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Women Are Taking Back Their Power in Iran, Here’s how:

By: Ally Q.

The leash that has been suffocating most Iranian women for decades has gradually started to disintegrate, piece by piece. More women continue to join the #MeToo Movement on popular social media platform Twitter, as they speak out about the one topic that has been considered a taboo in Iran: sexual abuse. Specifically, their own sexual abuse stories. Sarah Omatali, an educator in Washington D.C and former Iranian journalist, is one of many women who has finally taken back her voice when she shared her story through a series of now-viral tweets-- a story that she’s been keeping concealed for 14 years.

“For many years I was worried about the consequences, and more importantly, about the reactions I will get from people around me,” she told The World. Living in a country where speaking about sexual abuse/harassment is a taboo, survivors are not only afraid to speak out in fear of losing their job and being blamed for what happened to them, but also told to stay quiet for their family’s honor.

However, Omatli was inspired to speak up after seeing other Iranian women posting their experiences online, and she wrote on Twitter, “All these years I remained silent, as I was afraid of those who would tell me I had no evidence to prove my claim ... but now, I feel that it is below my dignity to stay silent out of fear."

Omatali stated in her Tweets that she was going to interview a prominent artist about his exhibition at the National Museum in Tehran. He had requested that Omatali meet him at his office first before heading the exhibition. She was hesitant to go and had arrived at the artist’s office to see that he was naked under a brown coat. He then proceeded to assault her. Luckily, Omatli was able to escape before the situation escalated; however, the assaulter met her outside as if nothing had happened. “It was as if I had no will of my own,” Omatali stated in an article from RadioFreeEurope RadioLiberty, and adding that she is still filled with “hatred, fear, and helplessness” when haunted by that day.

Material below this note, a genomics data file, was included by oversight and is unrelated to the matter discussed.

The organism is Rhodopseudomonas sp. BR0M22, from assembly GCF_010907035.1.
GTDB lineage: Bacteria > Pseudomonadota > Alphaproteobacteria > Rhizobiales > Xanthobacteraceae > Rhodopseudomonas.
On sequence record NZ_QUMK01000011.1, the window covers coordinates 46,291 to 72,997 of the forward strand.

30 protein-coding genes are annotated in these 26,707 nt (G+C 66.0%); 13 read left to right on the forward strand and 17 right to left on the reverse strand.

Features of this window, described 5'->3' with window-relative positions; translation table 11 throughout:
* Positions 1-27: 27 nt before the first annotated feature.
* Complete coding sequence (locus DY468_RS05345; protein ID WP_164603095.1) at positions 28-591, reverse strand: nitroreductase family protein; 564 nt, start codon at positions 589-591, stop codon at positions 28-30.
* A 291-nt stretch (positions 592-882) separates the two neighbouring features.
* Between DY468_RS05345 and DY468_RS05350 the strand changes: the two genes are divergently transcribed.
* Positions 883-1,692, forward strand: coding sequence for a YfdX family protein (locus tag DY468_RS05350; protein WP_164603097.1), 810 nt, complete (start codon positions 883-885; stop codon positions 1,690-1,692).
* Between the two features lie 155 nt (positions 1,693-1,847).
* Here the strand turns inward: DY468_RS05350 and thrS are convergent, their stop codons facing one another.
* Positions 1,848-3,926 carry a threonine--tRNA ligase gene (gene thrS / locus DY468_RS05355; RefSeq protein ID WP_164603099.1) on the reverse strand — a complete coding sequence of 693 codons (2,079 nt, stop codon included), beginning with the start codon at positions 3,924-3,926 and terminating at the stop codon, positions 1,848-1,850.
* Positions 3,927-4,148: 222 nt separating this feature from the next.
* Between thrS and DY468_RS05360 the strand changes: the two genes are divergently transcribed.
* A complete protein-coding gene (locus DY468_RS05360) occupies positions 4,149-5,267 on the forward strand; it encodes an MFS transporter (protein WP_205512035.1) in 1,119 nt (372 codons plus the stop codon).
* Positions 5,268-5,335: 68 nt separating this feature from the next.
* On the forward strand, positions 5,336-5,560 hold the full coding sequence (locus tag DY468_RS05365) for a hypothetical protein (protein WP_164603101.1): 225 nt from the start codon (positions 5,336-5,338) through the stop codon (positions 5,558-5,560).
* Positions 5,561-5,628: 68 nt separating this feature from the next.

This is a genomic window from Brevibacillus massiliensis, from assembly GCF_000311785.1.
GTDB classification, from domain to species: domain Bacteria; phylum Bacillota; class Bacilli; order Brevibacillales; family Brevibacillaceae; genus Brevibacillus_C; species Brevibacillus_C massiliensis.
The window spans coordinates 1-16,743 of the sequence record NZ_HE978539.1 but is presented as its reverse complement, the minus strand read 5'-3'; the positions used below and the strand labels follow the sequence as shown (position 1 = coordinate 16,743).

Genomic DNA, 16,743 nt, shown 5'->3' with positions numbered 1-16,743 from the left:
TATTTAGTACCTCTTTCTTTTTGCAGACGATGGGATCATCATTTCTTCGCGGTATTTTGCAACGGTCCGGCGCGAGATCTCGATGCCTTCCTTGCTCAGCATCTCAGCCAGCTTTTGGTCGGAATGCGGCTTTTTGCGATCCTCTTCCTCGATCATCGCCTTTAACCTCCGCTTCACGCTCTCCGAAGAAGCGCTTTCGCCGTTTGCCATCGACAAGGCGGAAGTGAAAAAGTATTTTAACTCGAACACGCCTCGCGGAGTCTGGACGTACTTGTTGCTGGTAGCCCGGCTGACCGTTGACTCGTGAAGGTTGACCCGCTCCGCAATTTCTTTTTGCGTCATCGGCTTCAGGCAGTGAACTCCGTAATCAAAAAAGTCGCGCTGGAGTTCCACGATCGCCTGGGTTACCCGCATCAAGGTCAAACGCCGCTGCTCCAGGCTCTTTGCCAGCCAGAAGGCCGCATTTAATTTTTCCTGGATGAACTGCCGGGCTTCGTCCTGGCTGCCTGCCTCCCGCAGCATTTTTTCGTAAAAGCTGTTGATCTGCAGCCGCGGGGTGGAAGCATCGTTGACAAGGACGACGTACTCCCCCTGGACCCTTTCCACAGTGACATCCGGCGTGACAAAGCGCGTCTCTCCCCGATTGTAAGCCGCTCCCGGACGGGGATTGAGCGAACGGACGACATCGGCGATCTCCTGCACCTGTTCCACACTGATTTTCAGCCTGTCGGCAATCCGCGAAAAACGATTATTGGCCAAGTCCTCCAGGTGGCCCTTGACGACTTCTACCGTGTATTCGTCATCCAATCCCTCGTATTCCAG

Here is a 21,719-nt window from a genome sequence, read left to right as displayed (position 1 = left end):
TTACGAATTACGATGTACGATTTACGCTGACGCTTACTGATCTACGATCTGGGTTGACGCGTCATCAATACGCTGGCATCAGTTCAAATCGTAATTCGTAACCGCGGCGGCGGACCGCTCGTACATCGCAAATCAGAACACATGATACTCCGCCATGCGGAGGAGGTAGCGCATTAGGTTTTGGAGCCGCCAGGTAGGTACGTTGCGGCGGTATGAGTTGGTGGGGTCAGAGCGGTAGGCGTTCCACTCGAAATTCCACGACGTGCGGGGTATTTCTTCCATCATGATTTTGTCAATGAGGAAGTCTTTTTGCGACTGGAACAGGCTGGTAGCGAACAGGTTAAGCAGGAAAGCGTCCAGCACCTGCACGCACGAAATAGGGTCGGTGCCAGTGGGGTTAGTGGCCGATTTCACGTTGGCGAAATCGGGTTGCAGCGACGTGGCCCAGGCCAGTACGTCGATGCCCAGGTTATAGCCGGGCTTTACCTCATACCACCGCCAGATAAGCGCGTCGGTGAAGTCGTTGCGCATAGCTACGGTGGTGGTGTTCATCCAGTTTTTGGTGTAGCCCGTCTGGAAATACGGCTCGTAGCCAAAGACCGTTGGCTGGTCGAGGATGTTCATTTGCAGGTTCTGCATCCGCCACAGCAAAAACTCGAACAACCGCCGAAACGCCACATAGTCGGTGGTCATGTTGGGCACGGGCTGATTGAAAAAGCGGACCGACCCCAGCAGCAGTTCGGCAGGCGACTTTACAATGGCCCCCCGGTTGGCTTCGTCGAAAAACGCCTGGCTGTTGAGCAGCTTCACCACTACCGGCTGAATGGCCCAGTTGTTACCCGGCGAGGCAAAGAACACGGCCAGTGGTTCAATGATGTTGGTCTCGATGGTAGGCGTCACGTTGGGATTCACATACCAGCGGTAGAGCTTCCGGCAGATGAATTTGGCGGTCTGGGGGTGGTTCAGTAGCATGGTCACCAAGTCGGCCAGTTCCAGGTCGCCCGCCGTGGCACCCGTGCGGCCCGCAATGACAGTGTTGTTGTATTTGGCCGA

More women have started to share their sexual harassment and abuse stories on Twitter, gaining attention and sparking outrage internationally. “Some women’s rights activists see an opening to normalize public discussion around sexual harassment and abuse. And some of the posts have prompted officials in Iran to take action — in a way that is more public than ever before.”(Jaafari).

Providing a safe environment and normalizing sexual abuse/harassment discussions for women to share their stories is a major step towards one of the 17 UN Sustainable Development Goals: gender equality. Iran currently ranks 148 out of 153 countries and has a score of 0.584 (1.00 equates to parity and 0.00 equates to imparity) concerning the Global Gender Gap stated by the report that the World Economic Forum published. Just like other countries, Iran still has a long way to go until gender equality is achieved.

However, just as suggested above, providing a safe environment and normalizing these discussions encourages other women, and even officials to take action. The #MeToo Movement itself proves that it’s imperative to share and provide this safe place for women especially on social media where millions around the world can spread it like wildfire. Even in one case, shared by an article from The World, several women accused a bookstore owner in Tehran of drugging and sexually assaulting them. Then, at the beginning of September, the bookstore owner was apprehended and confessed to his crimes. Additionally, Tehran’s police chief urged other survivors to come forward. Many women have listened and have filed complaints to Leila Rahimi, a lawyer in Tehran, and she is offering pro bono legal help to those in need of it. Even Rahimi states, “the recent Twitter posts show that attitudes toward reporting sexual abuse are slowly changing in Iran,”(Jaafari) showing how much of a difference providing an online sanctuary is for encouraging further discussions.

The future generations are responsible and accountable for keeping the fight for gender equality alive, and legal expert Pegah Banihashemi thinks that starting with teaching sex education in schools is a way Iran can improve their situation. Furthermore, eliminating stereotypes and gender norms such as blaming women for their sexual harassment/abuse, emphasizing that boys are stronger and less emotional than girls, alienize period talk in the classroom, etc, are ways to attain gender equality.

Iranian women’s rights activist Mahboubeh Hosseindeh told ABC News, "It takes time until the taboo of disclosing sexual assaults breaks down in a wider scale." Like Hosseindeh said, this will not be a short fight, nor will it be an easy one, but with the first few steps already taken, a foundation has been laid and the leash has started to dissipate. Let us take this foundation and use it to our advantage, and fight for a better future for women not just in Iran, but globally.

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